The Importance of Being Seven by Alexander McCall Smith

This is the sixth installment in Smith’s 44 Scotland Street Series. I recommend reading these books as a series, and not as stand alone novels. I enjoyed this book immensely and particularly enjoyed Smith’s note to the reader at the beginning of the book. He speaks about the title, The Importance of Being Seven. Bertie, one of our main characters is almost seven. Smith tries to capture that feeling of wanting something very much (to be seven, in Bertie’s case) and not quite being there. Read More »

The Unbearable Lightness of Scones

by Alexander McCall Smith

The Unbearable Lightness of Scones by Alexander McCall Smith

I have taken a significant amount of time off of the the 44 Scotland Street Series, not because I don’t love them, but because they are that particular brand of warm comfort that one remembers when one needs a nice little read that leave the reader feeling uplifted. If you are unfamiliar with the series, please ignore this review straight away and start at the beginning. You will thank me. Read More »

Two for the Dough

by Janet Evanovich

Two for the Dough by Janet Evanovich

This is the second book in the Stephanie Plum series. One has to kind of feel for Stephanie as a heroine because she tries to be tough, but she just isn’t tough enough. Read More »

The Incorrigible Children of Ashton Place: The Interrupted Tale

by Maryrose Wood

The incorrigible children of Ashton Place: The Interrupted Tale by Maryrose Wood

It is no secret that I have been a fan of this series of books. Sadly, this is the fourth book meaning there are only two more to go. When I think about where these books could be taking me, I get excited, and that is exactly what books should do.

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The Incorrigible Children of Ashton Place: The Unseen Guest

by Maryrose Wood

The Incorrigible Children of Ashton Place and the Unseen Guest by Maryrose Wood

I’ve said it before, and I will say it again. These books are charming. I am really looking forward to reading them to my kids in a few years. One thing I enjoy about these books is that there is an underlying mystery that prevails through each book and the reader gets little bits and pieces each time. The reader gets just enough information to start making speculations that are either confirmed or debunked in subsequent books. Read More »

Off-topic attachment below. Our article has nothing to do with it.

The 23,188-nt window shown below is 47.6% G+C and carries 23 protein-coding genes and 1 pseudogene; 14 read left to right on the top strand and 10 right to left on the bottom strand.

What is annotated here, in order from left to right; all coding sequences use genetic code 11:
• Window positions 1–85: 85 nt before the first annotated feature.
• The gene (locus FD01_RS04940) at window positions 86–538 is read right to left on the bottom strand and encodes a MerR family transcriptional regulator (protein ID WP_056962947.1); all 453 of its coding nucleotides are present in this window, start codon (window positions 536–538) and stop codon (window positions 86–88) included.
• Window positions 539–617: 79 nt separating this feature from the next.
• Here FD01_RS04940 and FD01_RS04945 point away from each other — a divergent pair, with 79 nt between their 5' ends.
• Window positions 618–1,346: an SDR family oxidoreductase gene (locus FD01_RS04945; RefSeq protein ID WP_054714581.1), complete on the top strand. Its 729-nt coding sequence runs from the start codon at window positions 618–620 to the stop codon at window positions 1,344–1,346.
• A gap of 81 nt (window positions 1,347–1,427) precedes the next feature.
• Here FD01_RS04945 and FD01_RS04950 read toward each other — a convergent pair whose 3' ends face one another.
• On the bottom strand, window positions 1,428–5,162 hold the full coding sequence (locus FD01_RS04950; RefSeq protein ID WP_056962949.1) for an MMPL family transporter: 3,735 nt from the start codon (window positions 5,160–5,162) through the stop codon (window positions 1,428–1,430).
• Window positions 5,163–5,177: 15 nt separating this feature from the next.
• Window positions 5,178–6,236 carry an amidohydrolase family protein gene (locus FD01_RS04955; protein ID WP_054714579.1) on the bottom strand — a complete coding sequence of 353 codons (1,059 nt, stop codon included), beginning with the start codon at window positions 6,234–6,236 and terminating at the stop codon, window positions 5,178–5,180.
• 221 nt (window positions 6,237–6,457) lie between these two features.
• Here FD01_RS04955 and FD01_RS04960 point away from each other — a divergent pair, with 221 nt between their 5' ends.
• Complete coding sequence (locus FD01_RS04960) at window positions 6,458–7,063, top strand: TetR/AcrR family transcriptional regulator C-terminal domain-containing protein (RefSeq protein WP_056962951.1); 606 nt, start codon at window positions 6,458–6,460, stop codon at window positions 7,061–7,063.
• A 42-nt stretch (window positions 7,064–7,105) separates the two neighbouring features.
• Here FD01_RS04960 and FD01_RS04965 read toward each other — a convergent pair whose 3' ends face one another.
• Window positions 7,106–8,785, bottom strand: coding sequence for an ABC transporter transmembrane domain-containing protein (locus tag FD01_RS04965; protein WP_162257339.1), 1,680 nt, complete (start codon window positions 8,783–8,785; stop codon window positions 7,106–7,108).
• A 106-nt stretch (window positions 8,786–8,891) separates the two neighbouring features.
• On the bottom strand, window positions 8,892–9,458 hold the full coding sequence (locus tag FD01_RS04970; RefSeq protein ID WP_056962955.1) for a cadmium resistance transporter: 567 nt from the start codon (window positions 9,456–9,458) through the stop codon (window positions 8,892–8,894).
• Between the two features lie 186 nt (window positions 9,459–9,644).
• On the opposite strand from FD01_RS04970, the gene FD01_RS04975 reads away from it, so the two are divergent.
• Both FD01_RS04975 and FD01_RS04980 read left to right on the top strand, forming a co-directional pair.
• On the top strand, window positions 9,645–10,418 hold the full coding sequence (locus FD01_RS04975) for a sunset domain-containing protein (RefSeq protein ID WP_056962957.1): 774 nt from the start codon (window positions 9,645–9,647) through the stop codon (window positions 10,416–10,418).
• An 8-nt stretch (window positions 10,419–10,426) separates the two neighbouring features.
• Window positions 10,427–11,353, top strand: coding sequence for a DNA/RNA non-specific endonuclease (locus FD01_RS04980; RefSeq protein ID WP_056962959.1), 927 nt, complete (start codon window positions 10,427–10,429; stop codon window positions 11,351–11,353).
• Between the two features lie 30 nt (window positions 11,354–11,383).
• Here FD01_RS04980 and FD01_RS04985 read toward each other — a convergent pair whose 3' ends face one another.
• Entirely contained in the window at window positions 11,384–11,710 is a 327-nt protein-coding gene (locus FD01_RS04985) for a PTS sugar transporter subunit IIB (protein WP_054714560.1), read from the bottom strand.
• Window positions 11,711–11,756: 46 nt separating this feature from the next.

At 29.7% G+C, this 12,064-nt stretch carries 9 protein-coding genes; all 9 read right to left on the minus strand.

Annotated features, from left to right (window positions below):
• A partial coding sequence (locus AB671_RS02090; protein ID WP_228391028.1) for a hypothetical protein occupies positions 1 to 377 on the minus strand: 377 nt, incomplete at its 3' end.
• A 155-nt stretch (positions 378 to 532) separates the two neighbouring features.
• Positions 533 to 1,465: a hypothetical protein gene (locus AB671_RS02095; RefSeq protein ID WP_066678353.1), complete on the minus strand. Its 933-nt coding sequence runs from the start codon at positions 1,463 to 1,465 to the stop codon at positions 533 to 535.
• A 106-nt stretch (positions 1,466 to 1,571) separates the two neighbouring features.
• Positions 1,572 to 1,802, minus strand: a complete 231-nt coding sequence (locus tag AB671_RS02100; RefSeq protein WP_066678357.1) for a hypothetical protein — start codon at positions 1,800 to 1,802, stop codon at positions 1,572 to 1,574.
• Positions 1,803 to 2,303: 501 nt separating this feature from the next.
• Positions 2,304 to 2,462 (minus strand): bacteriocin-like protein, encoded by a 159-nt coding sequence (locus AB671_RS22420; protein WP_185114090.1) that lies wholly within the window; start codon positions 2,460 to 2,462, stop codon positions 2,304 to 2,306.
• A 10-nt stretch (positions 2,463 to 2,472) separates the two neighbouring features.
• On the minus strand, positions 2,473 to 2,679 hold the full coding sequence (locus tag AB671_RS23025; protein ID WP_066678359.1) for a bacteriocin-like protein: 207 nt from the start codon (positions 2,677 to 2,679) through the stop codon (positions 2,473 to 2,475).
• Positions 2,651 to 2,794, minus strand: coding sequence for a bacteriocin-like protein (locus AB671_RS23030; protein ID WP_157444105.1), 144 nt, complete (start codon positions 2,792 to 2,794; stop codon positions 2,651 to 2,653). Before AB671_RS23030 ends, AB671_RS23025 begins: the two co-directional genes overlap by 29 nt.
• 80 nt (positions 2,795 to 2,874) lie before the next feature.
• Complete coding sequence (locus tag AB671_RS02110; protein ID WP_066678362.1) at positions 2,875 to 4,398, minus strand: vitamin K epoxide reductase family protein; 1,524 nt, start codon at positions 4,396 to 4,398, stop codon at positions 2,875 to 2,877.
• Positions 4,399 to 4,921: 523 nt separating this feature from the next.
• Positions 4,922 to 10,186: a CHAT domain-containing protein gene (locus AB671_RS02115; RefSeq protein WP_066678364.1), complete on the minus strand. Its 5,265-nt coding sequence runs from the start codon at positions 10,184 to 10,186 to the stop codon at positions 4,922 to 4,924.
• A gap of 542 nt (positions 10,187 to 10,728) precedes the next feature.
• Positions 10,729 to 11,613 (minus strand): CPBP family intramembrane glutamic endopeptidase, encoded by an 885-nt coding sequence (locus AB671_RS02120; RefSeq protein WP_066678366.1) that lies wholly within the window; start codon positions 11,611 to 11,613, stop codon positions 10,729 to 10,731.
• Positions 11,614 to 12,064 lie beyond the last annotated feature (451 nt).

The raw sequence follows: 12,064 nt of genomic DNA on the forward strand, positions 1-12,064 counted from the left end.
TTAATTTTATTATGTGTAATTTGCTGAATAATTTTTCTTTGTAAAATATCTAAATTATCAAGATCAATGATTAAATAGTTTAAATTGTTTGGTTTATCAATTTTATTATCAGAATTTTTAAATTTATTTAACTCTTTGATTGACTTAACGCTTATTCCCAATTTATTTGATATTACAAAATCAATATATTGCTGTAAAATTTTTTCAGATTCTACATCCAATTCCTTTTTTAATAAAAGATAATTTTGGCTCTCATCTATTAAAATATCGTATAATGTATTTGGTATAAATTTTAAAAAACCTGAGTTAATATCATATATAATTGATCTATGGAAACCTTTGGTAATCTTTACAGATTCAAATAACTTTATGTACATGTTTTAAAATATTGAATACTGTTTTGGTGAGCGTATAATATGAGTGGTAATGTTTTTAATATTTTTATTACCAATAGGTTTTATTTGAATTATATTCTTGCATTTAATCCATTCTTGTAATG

I Will Lead You Along: The Life of Henry B. Eyring

by Robert I. Eaton and Henry J. Eyring

I Will Lead You Along: The Life of Henry B. Eyring by Robert Eaton and Henry Eyring

I always hesitate when I review religious books about the Church of Jesus Christ of Latter-day Saints (Mormons). It is difficult for me to separate my own religious beliefs and examine a text as a purely impartial reader. For example, as a member of the LDS church I read church texts and the scriptural cannon (Old Testament, New Testament King James’ Version, The Book of Mormon, Doctrine and Covenants, Pearl of Great Price) weekly, but I never review them as I consider them sacred. Read More »

The Disappearing Spoon: And Other True Tales of Madness, Love, and The History of the World

by Sam Kean

The Disappearing Spoon: And Other True Tales of Madness, Love, and the History of the World from the Periodic Table of the Elements by Sam Kean

This is the second of Kean’s scientific narratives that I have read, and the first that he had published. Though I liked it less than The Violinists Thumb, it was still interesting and informative. Read More »

The Mysterious Benedict Society and the Prisoner’s Dilemma

by Trenton Lee Stewart

The Mysterious Benedict Society and the Prisoner's Dilemma by Trenton Lee Stewart

The third installment in The Mysterious Benedict Society is every bit as fun, action-packed, and refreshing as the previous books in the series. I feel like I gush when I write about these books, but they are genuinely wonderful. Stewart’s style is both light and captivating. I find myself cheering audibly for our heroes and cringing whenever the villains get a leg up. I assure you, it is quite amusing to watch. Read More »

Speaking From Among the Bones

by Alan Bradley